Background: The current commonly used regimens in newly diagnosed multiple myeloma (NDMM) utilize steroids (dexamethasone or prednisone) in various combinations: bortezomib, lenalidomide and dexamethasone (VRd), bortezomib, thalidomide and dexamethasone (VTd), daratumumab, lenalidomide and dexamethasone (DRd) and daratumumab, bortezomib, melphalan and prednisone (DVMP). However, steroid therapy may be associated with various adverse effects, including, but not limited to mood changes, insomnia, hypertension, hyperglycemia, osteoporosis, adrenal suppression, muscle weakness, and increased risk of opportunistic infections. A recent trial demonstrated improved tolerability of a regimen (Rd-R) involving an abbreviated course of dexamethasone, without compromising the efficacy in patients with intermediate-fit NDMM (Lorocca A., et al., ASH 2018). We designed a phase 2 clinical trial to examine the safety and efficacy of daratumumab, an anti-CD38 monoclonal antibody in combination with an all-oral regimen of ixazomib, a proteasome inhibitor, lenalidomide, an immunomodulatory drug, and modified dose dexamethasone (IRd).
Patients and Methods: NDMM patients with measurable disease and adequate organ function were enrolled, irrespective of their transplant eligibility. The primary objective was to determine the rate of complete response (CR) to daratumumab-IRd. Treatment consisted of daratumumab, 16 mg/kg, weekly for two cycles, every other week during cycles 3-6 and then every 4 weeks, ixazomib, 4 mg days 1, 8, 15, lenalidomide, 25 mg days 1-21, and dexamethasone upto 40 mg intravenously weekly for no more than two cycles, followed by use only as a prophylactic premedication for daratumumab-associated infusion reactions. Myeloma risk stratification was assessed by cytoplasmic immunoglobulin fluorescence in-situ hybridization (cIg FISH) analysis.
Results: Overall, 40 patients were accrued, with data available on all patients for analysis at the cutoff date of July 19, 2019. The median age at enrollment was 64.5 (33-81) years; 37.5% were female. Eight (20%) patients were high risk by FISH. The median number of cycles was 6 (2-11) and the median follow up was 6.1 (2-11.7) months. Among 40 patients who had received at least 2 cycles of therapy, responses were attained rapidly; at the end of cycle 2, 88% patients achieved at least a partial response and 33% at least a very good partial response (VGPR) that improved to 52% at the end of 4 cycles among 29 patients who had completed at least 4 cycles. The overall best confirmed response rate among all 40 patients (Figure 1) was 95%, including 10% stringent CR, 5% CR and 23% near CR (13% VGPR excluding nCR). Stem cell collection was completed in 17 patients so far, all of whom required filgrastim and plerixafor. The median CD34+ cell count was 7.7 (range 2.9-11.6) million/kg . All patients were alive and 39 (97.5%) patients were progression-free at last follow up. Four (10%) patients proceeded to autologous stem cell transplantation off study, per patient and/or investigator discretion (1 in CR, 2 in PR, 1 with progressive disease). Overall, 224 cycles have been administered across the study, with dose reduction/ hold required in a subset of patients; ixazomib (10%), lenalidomide (20%), daratumumab (0%) and dexamethasone (13%); the most frequent reasons for dose adjustment were skin rash and hematologic toxicities. A grade 3 or higher adverse event, at least possibly attributed to the study drugs, was observed in 40% of patients; hematologic in 30% (lymphopenia 25%, neutropenia 15%, thrombocytopenia 5% and anemia 2.5%) and non-hematologic in 18% of patients (hyperglycemia 8%, diarrhea 5%, infections 5%, ileus 2.5%, maculopapular rash 2.5%, and fatigue 2.5%). Updated results with additional 6 months of follow up and minimal residual disease assessment related data will be presented at the meeting.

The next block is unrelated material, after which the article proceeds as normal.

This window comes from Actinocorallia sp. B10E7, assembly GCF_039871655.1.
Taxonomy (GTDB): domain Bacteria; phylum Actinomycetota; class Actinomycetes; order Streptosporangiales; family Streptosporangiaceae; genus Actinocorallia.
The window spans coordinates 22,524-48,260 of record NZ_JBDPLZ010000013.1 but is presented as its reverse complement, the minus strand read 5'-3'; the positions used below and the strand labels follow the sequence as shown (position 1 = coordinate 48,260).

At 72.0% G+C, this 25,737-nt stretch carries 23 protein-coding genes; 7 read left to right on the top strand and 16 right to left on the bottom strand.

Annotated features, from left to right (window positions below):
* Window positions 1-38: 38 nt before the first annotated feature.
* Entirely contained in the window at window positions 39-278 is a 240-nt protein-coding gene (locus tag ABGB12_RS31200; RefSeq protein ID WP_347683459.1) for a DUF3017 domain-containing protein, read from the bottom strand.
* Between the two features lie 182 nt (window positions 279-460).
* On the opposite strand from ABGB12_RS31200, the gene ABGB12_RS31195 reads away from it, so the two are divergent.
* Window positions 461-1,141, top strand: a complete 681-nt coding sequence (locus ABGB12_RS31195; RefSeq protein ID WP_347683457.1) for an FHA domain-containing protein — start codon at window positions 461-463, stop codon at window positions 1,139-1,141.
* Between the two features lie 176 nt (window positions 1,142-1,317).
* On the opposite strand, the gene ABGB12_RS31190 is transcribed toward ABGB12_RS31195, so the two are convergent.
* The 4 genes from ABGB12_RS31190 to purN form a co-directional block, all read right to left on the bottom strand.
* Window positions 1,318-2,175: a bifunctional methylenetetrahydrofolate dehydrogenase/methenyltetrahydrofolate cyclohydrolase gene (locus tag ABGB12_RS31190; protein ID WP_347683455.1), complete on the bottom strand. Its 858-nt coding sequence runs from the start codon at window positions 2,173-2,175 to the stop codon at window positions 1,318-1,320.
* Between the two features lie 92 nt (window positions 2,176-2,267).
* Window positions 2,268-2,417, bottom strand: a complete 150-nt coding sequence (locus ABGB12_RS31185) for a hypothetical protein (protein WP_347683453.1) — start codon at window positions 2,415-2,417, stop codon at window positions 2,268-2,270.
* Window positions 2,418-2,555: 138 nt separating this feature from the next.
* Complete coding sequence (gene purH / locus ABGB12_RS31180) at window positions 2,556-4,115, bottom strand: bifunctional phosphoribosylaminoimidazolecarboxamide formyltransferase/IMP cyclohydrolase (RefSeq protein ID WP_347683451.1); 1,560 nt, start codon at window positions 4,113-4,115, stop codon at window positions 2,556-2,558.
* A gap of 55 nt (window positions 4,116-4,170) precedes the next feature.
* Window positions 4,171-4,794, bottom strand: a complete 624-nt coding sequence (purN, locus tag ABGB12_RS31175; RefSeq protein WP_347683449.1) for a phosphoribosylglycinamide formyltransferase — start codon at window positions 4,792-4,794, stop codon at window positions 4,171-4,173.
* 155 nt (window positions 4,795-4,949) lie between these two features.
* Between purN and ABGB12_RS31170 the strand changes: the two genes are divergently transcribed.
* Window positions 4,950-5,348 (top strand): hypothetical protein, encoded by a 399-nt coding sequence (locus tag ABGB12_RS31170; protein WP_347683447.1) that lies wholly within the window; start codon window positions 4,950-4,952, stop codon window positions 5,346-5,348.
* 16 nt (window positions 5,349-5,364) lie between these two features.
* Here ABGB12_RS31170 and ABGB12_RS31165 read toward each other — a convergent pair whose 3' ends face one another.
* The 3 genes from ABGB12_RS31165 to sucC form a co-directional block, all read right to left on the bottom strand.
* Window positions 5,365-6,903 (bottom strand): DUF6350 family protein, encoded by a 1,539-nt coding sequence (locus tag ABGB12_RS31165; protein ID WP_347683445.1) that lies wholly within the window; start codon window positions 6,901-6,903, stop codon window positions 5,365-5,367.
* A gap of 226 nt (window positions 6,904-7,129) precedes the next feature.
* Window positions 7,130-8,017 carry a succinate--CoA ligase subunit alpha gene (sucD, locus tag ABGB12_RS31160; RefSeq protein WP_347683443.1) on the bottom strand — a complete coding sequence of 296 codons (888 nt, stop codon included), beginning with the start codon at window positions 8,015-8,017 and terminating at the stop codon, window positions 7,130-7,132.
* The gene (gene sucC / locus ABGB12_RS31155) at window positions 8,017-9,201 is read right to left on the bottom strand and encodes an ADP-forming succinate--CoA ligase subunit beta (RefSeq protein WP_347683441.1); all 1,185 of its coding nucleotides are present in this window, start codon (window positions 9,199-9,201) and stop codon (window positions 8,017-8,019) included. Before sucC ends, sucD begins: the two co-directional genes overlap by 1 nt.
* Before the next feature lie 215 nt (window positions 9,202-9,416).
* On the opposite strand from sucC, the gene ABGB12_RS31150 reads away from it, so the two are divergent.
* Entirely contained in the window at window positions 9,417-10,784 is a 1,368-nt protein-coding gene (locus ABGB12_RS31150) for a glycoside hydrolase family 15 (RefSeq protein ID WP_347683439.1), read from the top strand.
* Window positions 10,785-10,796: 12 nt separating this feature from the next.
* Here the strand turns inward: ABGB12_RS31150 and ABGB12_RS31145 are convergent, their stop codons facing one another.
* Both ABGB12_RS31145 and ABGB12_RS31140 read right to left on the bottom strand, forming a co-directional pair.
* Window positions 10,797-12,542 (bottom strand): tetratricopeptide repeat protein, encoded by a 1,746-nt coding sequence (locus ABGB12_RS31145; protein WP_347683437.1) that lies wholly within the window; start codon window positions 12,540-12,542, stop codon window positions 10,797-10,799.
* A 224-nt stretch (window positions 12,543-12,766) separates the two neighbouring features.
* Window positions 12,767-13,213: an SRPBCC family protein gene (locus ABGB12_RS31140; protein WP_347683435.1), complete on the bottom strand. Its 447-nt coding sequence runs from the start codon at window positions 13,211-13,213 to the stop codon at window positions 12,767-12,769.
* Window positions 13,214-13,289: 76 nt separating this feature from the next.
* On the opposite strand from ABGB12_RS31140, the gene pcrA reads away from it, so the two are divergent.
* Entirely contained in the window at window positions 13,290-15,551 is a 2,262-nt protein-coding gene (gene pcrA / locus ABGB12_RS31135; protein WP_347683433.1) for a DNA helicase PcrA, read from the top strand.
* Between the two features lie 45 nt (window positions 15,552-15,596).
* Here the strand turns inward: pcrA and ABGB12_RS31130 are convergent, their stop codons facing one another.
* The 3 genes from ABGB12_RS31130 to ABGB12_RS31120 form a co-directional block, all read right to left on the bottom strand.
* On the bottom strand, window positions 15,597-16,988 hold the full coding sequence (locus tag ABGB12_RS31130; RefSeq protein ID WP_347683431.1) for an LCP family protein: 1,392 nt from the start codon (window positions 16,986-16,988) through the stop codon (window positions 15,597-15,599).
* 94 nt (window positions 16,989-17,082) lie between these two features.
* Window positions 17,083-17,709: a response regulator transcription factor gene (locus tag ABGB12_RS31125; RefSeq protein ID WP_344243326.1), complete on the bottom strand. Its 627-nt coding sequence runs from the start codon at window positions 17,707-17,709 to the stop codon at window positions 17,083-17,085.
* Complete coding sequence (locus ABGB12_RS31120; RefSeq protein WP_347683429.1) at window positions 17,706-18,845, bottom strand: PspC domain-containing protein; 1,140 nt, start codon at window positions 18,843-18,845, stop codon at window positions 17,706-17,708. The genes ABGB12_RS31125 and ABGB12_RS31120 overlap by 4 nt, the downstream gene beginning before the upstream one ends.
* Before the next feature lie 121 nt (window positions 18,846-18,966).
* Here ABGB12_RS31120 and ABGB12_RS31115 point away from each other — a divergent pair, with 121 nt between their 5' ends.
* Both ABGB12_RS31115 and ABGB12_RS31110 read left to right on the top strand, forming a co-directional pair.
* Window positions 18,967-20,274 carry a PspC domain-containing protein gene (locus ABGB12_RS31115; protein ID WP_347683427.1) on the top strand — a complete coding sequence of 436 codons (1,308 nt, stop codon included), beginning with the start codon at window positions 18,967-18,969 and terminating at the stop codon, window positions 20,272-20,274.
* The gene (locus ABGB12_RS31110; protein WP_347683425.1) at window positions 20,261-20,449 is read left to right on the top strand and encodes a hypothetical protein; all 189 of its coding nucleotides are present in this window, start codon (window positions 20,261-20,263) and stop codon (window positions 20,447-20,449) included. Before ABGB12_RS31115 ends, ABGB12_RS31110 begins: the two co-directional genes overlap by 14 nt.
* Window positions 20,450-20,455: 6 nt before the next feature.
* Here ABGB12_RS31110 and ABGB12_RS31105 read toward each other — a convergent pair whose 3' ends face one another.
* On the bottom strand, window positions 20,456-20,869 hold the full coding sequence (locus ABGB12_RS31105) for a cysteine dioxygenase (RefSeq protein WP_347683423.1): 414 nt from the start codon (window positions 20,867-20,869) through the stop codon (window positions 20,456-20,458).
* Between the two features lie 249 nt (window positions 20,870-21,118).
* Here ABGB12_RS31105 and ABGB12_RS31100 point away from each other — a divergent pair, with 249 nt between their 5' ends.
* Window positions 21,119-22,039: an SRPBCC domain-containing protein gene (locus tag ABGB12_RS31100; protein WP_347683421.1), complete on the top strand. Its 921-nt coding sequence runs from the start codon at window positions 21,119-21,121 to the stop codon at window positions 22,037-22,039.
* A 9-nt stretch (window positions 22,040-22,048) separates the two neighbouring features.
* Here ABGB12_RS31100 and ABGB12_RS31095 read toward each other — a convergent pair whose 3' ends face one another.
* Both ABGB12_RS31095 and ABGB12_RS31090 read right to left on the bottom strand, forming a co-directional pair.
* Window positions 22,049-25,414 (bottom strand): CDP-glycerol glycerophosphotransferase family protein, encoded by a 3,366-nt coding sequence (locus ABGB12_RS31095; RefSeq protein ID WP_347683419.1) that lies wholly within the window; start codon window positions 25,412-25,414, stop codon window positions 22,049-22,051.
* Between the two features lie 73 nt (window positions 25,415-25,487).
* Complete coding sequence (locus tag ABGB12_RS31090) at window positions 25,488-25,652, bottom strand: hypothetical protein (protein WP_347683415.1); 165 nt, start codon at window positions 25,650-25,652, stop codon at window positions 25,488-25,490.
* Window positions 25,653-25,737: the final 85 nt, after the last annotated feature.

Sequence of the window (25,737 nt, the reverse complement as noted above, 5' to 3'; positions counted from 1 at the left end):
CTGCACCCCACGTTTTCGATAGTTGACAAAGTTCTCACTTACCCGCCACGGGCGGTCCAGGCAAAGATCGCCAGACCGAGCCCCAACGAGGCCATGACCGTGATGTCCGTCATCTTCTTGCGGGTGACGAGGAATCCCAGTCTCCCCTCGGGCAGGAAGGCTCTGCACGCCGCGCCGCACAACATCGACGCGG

Conclusion: Our early results suggest that the combination of daratumumab, ixazomib, lenalidomide and modified dose dexamethasone is well-tolerated, with excellent activity, and does not adversely impact stem-cell mobilization in patients with NDMM.
Kapoor:Takeda: Honoraria, Research Funding; Amgen: Research Funding; Sanofi: Consultancy, Research Funding; Celgene: Honoraria; Janssen: Research Funding; Glaxo Smith Kline: Research Funding; Cellectar: Consultancy. Gertz:Spectrum: Honoraria, Research Funding; Janssen: Honoraria; Celgene: Honoraria; Prothena: Honoraria; Alnylam: Honoraria; Ionis: Honoraria. Dingli:alexion: Consultancy; Janssen: Consultancy; Millenium: Consultancy; Rigel: Consultancy; Karyopharm: Research Funding. Leung:Takeda: Research Funding; Prothena: Membership on an entity's Board of Directors or advisory committees; Aduro: Membership on an entity's Board of Directors or advisory committees; Omeros: Research Funding. Dispenzieri:Pfizer: Research Funding; Janssen: Consultancy; Intellia: Consultancy; Akcea: Consultancy; Takeda: Research Funding; Celgene: Research Funding; Alnylam: Research Funding. Lacy:Celgene: Research Funding. Kumar:Takeda: Research Funding; Celgene: Consultancy, Research Funding; Janssen: Consultancy, Research Funding.
Daratumumab in combination with Ixazomib, lenalidomide and dexamethasone for the management of newly diagnosed multiple myeloma
Asterisk with author names denotes non-ASH members.
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